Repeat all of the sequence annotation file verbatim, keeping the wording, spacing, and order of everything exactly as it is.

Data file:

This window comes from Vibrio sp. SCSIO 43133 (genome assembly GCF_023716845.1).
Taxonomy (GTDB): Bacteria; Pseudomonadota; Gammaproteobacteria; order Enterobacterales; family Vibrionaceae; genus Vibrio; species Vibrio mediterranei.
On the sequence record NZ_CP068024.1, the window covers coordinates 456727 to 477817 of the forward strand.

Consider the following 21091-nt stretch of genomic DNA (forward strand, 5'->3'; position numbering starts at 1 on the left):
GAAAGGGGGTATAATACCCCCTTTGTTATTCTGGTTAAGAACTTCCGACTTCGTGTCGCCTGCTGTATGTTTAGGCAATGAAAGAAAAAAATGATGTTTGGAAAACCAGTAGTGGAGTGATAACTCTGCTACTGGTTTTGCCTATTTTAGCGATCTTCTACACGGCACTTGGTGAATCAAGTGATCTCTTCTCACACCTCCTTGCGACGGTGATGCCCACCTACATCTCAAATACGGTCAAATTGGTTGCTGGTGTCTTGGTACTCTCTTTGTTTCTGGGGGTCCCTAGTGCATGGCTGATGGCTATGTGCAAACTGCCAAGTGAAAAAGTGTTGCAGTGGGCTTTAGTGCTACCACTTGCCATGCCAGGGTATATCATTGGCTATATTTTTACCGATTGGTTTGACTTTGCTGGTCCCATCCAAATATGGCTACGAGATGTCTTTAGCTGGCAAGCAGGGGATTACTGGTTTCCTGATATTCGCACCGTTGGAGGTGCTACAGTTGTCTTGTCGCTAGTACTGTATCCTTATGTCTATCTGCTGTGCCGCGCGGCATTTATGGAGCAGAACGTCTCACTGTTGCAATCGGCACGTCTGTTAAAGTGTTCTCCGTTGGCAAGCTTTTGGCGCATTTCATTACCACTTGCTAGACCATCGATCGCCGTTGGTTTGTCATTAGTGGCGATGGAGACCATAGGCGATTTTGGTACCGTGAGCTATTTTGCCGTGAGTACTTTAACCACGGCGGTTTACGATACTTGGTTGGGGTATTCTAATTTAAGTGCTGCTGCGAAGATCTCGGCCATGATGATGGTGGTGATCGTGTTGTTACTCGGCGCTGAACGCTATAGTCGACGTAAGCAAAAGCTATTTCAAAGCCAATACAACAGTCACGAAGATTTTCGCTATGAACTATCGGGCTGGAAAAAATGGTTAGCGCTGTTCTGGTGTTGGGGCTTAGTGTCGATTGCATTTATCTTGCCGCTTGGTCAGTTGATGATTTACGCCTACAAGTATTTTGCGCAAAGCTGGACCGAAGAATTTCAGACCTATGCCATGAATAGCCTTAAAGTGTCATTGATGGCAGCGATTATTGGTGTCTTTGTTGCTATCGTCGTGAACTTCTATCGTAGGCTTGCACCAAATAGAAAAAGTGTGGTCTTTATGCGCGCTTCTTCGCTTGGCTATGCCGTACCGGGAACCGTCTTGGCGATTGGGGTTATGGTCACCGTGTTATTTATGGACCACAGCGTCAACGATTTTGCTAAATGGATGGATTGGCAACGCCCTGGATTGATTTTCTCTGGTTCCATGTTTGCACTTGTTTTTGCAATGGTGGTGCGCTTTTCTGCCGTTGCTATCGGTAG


This window comes from Vibrio sp. SCSIO 43133 (genome assembly GCF_023716845.1).
Taxonomy (GTDB): Bacteria; Pseudomonadota; Gammaproteobacteria; order Enterobacterales; family Vibrionaceae; genus Vibrio; species Vibrio mediterranei.
On the sequence record NZ_CP068024.1, the window covers coordinates 456727 to 477817 of the forward strand.

Consider the following 21091-nt stretch of genomic DNA (forward strand, 5'->3'; position numbering starts at 1 on the left):
GAAAGGGGGTATAATACCCCCTTTGTTATTCTGGTTAAGAACTTCCGACTTCGTGTCGCCTGCTGTATGTTTAGGCAATGAAAGAAAAAAATGATGTTTGGAAAACCAGTAGTGGAGTGATAACTCTGCTACTGGTTTTGCCTATTTTAGCGATCTTCTACACGGCACTTGGTGAATCAAGTGATCTCTTCTCACACCTCCTTGCGACGGTGATGCCCACCTACATCTCAAATACGGTCAAATTGGTTGCTGGTGTCTTGGTACTCTCTTTGTTTCTGGGGGTCCCTAGTGCATGGCTGATGGCTATGTGCAAACTGCCAAGTGAAAAAGTGTTGCAGTGGGCTTTAGTGCTACCACTTGCCATGCCAGGGTATATCATTGGCTATATTTTTACCGATTGGTTTGACTTTGCTGGTCCCATCCAAATATGGCTACGAGATGTCTTTAGCTGGCAAGCAGGGGATTACTGGTTTCCTGATATTCGCACCGTTGGAGGTGCTACAGTTGTCTTGTCGCTAGTACTGTATCCTTATGTCTATCTGCTGTGCCGCGCGGCATTTATGGAGCAGAACGTCTCACTGTTGCAATCGGCACGTCTGTTAAAGTGTTCTCCGTTGGCAAGCTTTTGGCGCATTTCATTACCACTTGCTAGACCATCGATCGCCGTTGGTTTGTCATTAGTGGCGATGGAGACCATAGGCGATTTTGGTACCGTGAGCTATTTTGCCGTGAGTACTTTAACCACGGCGGTTTACGATACTTGGTTGGGGTATTCTAATTTAAGTGCTGCTGCGAAGATCTCGGCCATGATGATGGTGGTGATCGTGTTGTTACTCGGCGCTGAACGCTATAGTCGACGTAAGCAAAAGCTATTTCAAAGCCAATACAACAGTCACGAAGATTTTCGCTATGAACTATCGGGCTGGAAAAAATGGTTAGCGCTGTTCTGGTGTTGGGGCTTAGTGTCGATTGCATTTATCTTGCCGCTTGGTCAGTTGATGATTTACGCCTACAAGTATTTTGCGCAAAGCTGGACCGAAGAATTTCAGACCTATGCCATGAATAGCCTTAAAGTGTCATTGATGGCAGCGATTATTGGTGTCTTTGTTGCTATCGTCGTGAACTTCTATCGTAGGCTTGCACCAAATAGAAAAAGTGTGGTCTTTATGCGCGCTTCTTCGCTTGGCTATGCCGTACCGGGAACCGTCTTGGCGATTGGGGTTATGGTCACCGTGTTATTTATGGACCACAGCGTCAACGATTTTGCTAAATGGATGGATTGGCAACGCCCTGGATTGATTTTCTCTGGTTCCATGTTTGCACTTGTTTTTGCAATGGTGGTGCGCTTTTCTGCCGTTGCTATCGGTAG